New York

Jeffrey Lew

Jeffrey Lew’s outer-directed paintings and prints are among the most intriguing in town this season. His attitude towards relationships among concrete elements—technique/format, materials/surfaces—is exciting because it is active. The images, large schematic representations of books, seem literally to rush at the viewer. Whether the volume is opened to display a rainbow of colored pages or closed to reveal a highly textured back and spine, as in Split Decision, the image is a metaphorical come-on, suggesting the intersection of the worlds of learning and art: This is clearly a literary, pictorial convention grounded in art history, if ever there was one. Lew raises the notion of a book within a book by using a two-page (diptych) spread. While thoughts may turn to symbolic meaning, the eyes still always focus on the work’s physical existence. Using an oil-based blend in the paintings, that includes mica and fish scales, Lew applies the mixture with sureness and precision. He stresses color and value contrasts; the rough, layered surfaces, which sparkle because of their light-reflective properties, grab attention. The paintings—with sensations of weight, density and shape that are hard to ignore—loom before us as physical objects and at the same time emanate from the glow of paint.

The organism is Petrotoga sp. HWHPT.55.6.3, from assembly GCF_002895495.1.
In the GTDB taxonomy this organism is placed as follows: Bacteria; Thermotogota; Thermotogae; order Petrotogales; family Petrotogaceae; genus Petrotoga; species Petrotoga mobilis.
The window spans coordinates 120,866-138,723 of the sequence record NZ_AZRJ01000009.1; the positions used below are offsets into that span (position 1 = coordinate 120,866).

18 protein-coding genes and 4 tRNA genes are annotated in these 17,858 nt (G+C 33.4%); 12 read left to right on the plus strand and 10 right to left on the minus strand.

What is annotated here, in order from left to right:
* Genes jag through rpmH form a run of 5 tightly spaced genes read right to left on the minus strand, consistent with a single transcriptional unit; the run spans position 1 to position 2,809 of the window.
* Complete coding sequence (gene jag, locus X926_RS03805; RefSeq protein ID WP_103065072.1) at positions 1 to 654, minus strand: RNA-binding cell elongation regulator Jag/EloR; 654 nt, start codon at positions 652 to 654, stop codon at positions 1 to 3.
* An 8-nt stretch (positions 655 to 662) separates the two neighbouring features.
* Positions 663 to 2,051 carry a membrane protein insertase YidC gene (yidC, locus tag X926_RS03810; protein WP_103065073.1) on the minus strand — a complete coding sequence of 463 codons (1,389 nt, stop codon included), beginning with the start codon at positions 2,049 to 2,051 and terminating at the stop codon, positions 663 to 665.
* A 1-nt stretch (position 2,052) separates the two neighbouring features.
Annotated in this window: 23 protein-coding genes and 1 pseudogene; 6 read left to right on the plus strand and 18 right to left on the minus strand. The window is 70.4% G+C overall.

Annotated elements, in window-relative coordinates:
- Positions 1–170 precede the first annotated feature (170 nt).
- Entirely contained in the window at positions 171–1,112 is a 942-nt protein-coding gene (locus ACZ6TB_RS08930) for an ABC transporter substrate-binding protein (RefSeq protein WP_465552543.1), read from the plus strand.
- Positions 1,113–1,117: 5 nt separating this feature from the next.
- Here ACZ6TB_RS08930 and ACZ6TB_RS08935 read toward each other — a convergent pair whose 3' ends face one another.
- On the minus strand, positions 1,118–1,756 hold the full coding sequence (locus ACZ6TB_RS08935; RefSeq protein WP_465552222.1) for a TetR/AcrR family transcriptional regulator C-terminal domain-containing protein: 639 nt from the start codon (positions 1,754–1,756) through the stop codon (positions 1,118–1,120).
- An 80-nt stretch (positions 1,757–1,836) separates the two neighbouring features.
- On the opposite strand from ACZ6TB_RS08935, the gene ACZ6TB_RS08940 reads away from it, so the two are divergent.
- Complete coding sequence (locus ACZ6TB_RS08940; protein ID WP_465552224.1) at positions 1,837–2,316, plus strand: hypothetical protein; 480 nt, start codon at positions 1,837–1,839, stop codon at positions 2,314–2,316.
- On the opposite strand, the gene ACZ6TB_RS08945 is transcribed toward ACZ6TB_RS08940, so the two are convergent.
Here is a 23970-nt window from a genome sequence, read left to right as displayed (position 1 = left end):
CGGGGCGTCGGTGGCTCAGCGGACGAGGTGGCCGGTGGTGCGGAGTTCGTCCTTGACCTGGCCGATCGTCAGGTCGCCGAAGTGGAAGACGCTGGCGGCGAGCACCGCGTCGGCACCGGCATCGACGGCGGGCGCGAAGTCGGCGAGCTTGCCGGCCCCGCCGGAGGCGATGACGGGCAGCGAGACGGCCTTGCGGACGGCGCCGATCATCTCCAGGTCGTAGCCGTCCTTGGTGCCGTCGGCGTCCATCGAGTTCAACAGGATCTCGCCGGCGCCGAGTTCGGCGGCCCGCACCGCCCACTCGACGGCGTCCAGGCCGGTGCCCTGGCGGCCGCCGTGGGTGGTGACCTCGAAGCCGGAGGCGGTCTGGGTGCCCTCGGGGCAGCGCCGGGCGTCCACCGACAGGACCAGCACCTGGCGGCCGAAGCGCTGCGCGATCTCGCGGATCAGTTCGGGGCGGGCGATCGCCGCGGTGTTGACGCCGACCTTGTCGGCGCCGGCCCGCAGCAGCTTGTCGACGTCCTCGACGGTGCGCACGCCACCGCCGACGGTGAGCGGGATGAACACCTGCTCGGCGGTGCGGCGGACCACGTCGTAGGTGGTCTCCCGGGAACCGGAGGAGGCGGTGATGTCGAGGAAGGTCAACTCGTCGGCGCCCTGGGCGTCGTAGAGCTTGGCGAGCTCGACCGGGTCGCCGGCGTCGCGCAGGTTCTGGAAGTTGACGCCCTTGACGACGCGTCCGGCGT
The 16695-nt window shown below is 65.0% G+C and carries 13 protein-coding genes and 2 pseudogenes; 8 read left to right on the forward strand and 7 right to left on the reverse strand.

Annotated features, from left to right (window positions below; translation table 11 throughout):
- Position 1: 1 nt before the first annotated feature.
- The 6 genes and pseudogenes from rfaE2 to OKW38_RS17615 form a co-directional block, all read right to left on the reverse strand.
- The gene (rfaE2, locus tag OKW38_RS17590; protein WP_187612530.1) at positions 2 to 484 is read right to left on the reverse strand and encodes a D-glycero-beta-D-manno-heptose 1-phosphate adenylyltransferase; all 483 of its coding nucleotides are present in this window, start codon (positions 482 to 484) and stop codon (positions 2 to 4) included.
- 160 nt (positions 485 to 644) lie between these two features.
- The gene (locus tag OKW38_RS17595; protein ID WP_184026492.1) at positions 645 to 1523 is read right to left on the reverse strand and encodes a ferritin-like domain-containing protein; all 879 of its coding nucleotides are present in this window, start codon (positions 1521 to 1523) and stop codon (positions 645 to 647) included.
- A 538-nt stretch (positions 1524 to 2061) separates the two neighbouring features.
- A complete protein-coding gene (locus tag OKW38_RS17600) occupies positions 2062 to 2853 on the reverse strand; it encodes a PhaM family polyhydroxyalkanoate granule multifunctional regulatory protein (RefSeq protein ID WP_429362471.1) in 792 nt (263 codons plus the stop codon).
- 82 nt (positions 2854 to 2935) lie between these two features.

Ronny H. Cohen